The United States is not now talking with Iran even though the President and Secretary of State insist that a diplomatic solution is being sought. The Administration is not willing to negotiate unless Tehran as a precondition gives up its nuclear enrichment program, something that Washington knows will not happen, so it is a non-starter by design. The new George Bush insistence that Iran should not be allowed to have the knowledge necessary to build a nuclear weapon is linked to Cheney's declared willingness to go to war to stop such a development. It is important to pause and think seriously about the Bush and Cheney comments, as they could have real life consequences. Quite a lot of information on building a nuclear weapon is available from public sources. It is the engineering of a bomb that is complicated. Many countries know how to build a bomb, including Japan, Brazil, South Korea, and just about every nation in Western Europe. Most also have nuclear reactors to provide energy, which Tehran claims is its own intention. Bush is not threatening to bomb Sao Paulo and Brussels. If the White House's real objection is to the fact that Iran is ruled by religious leaders who happen to be Muslims and that the country is hostile to United States and Israeli policies perhaps he should say so, though it is likely that he does not do so as it would not make a compelling case for the launching of a World War. The argument that Iran is interfering in Iraq and Afghanistan is also long on innuendo and light on facts leaving the president with fear mongering about possible global conflict as the only way to go.

War is serious business and it seems implausible for a number of reasons to suggest that the next one might be started by Iran. The threat allegedly posed by the Mullahs must be put in context. Iran is basically a third world country with a classic rentier one-commodity economy derived from its oil revenue. It has little else in the way of a real economy and, even with the oil, there is high unemployment and little future for the young people who make up most of the population. No one is emulating the Iranian political model. Its government led by Mullahs is unpopular and only experiences a surge of support when its leaders are being attacked by the US. A recent opinion poll reveals that most young Iranians actually admire the US, though not Washington's policies. Iran, with an economy only 1.4% as large as that of the US, has a gross national product (GNP) that is smaller than that of Finland and would seem to be an unlikely candidate to threaten the rest of the world. The GNP would actually be shrinking if it weren't for increasing oil prices.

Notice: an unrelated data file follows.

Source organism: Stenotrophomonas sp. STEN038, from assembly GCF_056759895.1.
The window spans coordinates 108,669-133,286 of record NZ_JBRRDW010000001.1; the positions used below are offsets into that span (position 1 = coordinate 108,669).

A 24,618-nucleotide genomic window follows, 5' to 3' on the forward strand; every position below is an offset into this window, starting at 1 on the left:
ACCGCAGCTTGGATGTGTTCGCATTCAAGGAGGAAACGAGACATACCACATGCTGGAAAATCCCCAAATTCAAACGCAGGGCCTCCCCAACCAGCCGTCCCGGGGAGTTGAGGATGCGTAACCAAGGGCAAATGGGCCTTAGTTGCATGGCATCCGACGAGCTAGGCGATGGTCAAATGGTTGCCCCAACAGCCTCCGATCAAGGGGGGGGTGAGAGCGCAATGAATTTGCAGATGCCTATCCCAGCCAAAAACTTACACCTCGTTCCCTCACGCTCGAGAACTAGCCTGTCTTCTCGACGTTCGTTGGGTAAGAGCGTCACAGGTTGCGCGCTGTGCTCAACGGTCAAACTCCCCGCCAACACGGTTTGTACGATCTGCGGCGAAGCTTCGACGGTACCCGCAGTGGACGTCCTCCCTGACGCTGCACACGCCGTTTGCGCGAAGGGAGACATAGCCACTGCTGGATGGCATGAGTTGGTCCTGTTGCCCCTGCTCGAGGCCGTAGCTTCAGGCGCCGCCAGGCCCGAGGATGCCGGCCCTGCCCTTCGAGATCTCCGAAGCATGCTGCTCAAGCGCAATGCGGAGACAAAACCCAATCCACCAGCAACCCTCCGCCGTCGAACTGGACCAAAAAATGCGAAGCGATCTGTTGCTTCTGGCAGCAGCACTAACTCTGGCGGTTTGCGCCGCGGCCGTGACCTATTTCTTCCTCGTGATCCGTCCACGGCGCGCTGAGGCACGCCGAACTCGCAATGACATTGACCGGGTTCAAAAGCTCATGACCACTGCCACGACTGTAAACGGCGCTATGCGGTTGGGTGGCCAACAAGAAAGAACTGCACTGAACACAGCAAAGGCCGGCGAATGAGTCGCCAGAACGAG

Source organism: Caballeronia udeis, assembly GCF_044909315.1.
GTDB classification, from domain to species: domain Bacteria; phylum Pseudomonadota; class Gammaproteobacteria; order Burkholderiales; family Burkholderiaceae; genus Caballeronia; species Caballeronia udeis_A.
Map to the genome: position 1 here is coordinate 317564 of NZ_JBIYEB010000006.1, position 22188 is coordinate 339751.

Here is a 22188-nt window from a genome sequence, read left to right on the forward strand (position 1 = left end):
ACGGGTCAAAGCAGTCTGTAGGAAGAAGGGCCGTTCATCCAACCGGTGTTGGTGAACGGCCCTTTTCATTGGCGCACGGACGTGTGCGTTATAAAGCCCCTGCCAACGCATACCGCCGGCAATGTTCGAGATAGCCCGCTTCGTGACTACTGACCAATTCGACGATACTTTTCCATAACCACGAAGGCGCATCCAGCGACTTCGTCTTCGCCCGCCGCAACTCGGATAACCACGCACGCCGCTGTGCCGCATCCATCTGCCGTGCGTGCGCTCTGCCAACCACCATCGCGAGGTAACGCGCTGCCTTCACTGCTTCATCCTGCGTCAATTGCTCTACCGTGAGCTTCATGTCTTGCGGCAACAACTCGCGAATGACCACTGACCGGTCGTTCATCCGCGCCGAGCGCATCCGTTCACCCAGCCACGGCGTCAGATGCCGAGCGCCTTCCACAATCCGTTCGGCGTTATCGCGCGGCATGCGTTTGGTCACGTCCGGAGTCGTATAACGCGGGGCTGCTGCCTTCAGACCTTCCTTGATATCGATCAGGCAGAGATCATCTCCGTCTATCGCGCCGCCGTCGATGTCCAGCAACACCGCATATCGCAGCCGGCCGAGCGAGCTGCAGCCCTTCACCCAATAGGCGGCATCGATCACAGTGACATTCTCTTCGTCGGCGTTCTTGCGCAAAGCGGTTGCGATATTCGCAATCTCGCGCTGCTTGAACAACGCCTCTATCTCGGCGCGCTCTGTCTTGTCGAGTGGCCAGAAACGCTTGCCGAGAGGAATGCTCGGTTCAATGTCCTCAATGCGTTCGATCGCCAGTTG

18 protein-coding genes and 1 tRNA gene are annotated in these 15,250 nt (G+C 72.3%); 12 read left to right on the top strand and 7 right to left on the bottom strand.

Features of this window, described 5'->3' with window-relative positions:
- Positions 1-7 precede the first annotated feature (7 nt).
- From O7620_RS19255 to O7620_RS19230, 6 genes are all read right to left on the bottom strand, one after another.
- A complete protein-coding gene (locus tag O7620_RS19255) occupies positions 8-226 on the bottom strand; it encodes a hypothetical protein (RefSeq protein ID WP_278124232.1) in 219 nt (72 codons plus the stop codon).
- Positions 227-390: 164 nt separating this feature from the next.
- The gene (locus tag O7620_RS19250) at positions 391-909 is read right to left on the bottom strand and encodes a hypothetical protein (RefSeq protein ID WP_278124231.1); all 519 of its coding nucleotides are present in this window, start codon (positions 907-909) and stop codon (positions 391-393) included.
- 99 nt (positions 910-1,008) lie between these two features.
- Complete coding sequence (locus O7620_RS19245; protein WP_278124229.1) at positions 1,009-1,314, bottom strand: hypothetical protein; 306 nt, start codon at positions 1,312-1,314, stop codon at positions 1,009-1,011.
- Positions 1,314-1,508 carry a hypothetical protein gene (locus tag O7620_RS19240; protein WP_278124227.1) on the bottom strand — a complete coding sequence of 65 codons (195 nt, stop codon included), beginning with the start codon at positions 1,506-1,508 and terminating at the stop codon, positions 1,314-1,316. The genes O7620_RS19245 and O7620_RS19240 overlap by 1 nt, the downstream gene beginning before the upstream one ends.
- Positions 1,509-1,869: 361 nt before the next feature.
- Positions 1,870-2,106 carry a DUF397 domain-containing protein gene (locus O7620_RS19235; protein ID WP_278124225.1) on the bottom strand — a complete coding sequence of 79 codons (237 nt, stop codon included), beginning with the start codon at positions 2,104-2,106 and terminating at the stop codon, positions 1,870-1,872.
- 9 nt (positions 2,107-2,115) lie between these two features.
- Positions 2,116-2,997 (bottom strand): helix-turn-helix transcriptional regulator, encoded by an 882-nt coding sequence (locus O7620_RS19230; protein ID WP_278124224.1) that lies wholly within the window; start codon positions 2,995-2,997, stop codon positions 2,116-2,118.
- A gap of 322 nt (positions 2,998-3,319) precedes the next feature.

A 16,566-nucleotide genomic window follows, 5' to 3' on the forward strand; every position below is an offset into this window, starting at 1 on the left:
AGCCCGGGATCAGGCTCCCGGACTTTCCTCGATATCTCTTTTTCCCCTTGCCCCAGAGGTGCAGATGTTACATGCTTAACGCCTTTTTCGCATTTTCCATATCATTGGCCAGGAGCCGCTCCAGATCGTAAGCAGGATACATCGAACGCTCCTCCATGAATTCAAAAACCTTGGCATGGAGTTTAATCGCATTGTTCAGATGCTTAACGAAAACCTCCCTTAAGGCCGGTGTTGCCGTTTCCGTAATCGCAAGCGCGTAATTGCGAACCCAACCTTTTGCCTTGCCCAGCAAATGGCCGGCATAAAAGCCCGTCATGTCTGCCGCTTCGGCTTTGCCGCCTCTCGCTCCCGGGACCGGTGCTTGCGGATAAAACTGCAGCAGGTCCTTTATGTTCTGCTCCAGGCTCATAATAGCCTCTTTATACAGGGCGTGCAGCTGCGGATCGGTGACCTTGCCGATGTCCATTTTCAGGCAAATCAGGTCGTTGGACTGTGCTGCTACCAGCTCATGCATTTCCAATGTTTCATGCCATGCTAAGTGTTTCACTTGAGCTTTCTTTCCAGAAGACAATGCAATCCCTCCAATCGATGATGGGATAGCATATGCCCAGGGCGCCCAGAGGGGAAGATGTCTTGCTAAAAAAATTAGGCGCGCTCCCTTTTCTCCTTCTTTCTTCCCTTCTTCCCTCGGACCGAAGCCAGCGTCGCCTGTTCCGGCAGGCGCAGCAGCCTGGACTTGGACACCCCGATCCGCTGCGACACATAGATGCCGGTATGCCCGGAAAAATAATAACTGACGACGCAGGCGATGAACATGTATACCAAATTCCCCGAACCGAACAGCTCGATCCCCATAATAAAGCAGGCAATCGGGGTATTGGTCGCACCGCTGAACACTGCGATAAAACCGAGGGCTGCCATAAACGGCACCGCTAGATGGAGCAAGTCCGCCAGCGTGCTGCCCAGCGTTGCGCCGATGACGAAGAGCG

The president of the United States, whose grasp of words and their meaning is admittedly fleeting, is stating that if Washington is not able to use whatever means are necessary to disarm Iran it could mean a world war. This is crazy talk and fear mongering at the highest level. It also is illogical. Tehran does not have a demonstrated military capability to attack anyone and its rulers are fully aware that the end result of an aggressive act would be their complete destruction by nuclear weapons in the hands of the United States and Israel. There is no evidence that the Iranian leadership is suicidal, quite the contrary.

If there is a war originating in the Persian Gulf it will presumably be started by the United States or Israel. If the conflict is not contained it could indeed become global as Iran becomes a symbol for the hundreds of millions of people around the world who have come to hate the US and its policies. More than seventy million people died in the last world war and the technology of death has improved since 1945. Concerned Americans should consequently demand to know what the President is really saying and what his intentions are, particularly since the mainstream media appear to have lost interest in the subject. Does Bush really believe that Iranian knowledge of how to build a nuclear weapon must be stopped by all means necessary because it will otherwise produce a world war? If he thinks that to be true, what is the evidence for such an alarmist conclusion? Or do he and Cheney think that the United States has some kind of carte blanche authority to start a series of preventive wars against selected enemies based on presumptions about intentions and capabilities? Concerned citizens might also ask why the United States is not talking to Iran in an attempt to resolve differences.